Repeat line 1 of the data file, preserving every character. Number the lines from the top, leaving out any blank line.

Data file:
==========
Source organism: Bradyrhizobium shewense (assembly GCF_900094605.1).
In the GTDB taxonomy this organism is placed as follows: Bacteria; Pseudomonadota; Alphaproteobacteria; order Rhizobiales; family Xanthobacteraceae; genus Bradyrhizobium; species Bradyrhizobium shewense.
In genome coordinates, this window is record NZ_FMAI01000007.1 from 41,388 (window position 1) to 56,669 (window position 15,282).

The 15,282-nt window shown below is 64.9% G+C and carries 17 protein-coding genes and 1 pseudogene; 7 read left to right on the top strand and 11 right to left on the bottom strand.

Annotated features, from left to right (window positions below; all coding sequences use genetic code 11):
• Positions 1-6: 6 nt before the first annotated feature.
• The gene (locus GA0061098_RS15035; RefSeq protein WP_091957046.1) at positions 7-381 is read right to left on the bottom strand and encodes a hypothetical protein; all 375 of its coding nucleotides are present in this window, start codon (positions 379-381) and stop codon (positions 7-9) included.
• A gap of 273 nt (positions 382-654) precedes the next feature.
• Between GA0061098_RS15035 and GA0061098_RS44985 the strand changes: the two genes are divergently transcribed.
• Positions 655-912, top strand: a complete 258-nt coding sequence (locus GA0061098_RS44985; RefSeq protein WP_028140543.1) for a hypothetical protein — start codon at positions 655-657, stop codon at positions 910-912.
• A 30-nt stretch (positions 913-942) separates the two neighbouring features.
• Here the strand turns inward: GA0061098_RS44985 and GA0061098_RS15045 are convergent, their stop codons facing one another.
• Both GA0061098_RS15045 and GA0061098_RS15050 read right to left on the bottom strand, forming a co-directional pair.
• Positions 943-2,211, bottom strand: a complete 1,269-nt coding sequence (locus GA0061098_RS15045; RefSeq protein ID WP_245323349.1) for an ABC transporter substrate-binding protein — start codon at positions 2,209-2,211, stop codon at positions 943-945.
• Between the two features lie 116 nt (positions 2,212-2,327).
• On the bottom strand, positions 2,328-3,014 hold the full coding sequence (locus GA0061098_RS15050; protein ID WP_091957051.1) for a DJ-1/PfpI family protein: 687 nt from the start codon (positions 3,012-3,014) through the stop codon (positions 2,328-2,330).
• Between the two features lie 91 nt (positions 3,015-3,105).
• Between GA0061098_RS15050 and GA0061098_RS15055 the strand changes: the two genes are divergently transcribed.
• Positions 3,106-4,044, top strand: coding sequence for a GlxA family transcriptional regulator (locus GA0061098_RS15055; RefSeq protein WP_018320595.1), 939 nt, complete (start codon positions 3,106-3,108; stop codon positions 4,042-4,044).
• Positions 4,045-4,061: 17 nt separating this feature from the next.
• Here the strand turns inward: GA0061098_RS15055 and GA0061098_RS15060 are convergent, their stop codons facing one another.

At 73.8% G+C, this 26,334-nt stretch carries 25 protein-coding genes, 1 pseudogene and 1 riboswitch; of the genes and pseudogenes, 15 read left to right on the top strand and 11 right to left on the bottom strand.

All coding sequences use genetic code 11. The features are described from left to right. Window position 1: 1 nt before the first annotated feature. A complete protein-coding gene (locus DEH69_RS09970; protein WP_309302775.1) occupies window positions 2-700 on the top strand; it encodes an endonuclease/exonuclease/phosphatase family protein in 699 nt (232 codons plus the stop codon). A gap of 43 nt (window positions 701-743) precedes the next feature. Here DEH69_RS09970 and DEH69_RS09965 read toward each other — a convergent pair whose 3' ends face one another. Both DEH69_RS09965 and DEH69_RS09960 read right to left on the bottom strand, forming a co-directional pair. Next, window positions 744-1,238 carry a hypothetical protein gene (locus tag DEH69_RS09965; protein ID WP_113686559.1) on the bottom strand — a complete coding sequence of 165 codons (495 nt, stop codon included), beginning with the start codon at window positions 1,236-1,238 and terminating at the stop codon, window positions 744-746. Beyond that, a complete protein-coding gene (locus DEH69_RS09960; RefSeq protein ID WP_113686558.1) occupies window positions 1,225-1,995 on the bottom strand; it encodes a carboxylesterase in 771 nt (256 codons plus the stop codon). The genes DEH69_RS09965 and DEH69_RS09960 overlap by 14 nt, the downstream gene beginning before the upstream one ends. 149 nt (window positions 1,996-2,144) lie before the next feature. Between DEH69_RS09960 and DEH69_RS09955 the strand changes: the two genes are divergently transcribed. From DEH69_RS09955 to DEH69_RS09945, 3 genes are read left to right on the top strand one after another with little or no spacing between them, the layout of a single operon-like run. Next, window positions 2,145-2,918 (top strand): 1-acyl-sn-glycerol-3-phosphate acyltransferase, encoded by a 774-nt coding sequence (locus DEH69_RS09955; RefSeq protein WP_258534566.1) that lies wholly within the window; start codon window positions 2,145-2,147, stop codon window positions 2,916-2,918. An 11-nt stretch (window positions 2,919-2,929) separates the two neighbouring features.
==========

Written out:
Source organism: Bradyrhizobium shewense (assembly GCF_900094605.1).